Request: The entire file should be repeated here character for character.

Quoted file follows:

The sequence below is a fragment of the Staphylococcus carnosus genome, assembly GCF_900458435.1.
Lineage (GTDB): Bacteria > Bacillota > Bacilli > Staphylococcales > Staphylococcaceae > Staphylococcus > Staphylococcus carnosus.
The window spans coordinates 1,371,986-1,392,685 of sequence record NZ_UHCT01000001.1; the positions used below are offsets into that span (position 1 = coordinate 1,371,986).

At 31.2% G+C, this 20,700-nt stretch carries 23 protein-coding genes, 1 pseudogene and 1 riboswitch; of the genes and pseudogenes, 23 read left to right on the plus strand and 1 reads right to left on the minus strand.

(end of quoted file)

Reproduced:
The sequence below is a fragment of the Staphylococcus carnosus genome, assembly GCF_900458435.1.
Lineage (GTDB): Bacteria > Bacillota > Bacilli > Staphylococcales > Staphylococcaceae > Staphylococcus > Staphylococcus carnosus.
The window spans coordinates 1,371,986-1,392,685 of sequence record NZ_UHCT01000001.1; the positions used below are offsets into that span (position 1 = coordinate 1,371,986).

At 31.2% G+C, this 20,700-nt stretch carries 23 protein-coding genes, 1 pseudogene and 1 riboswitch; of the genes and pseudogenes, 23 read left to right on the plus strand and 1 reads right to left on the minus strand.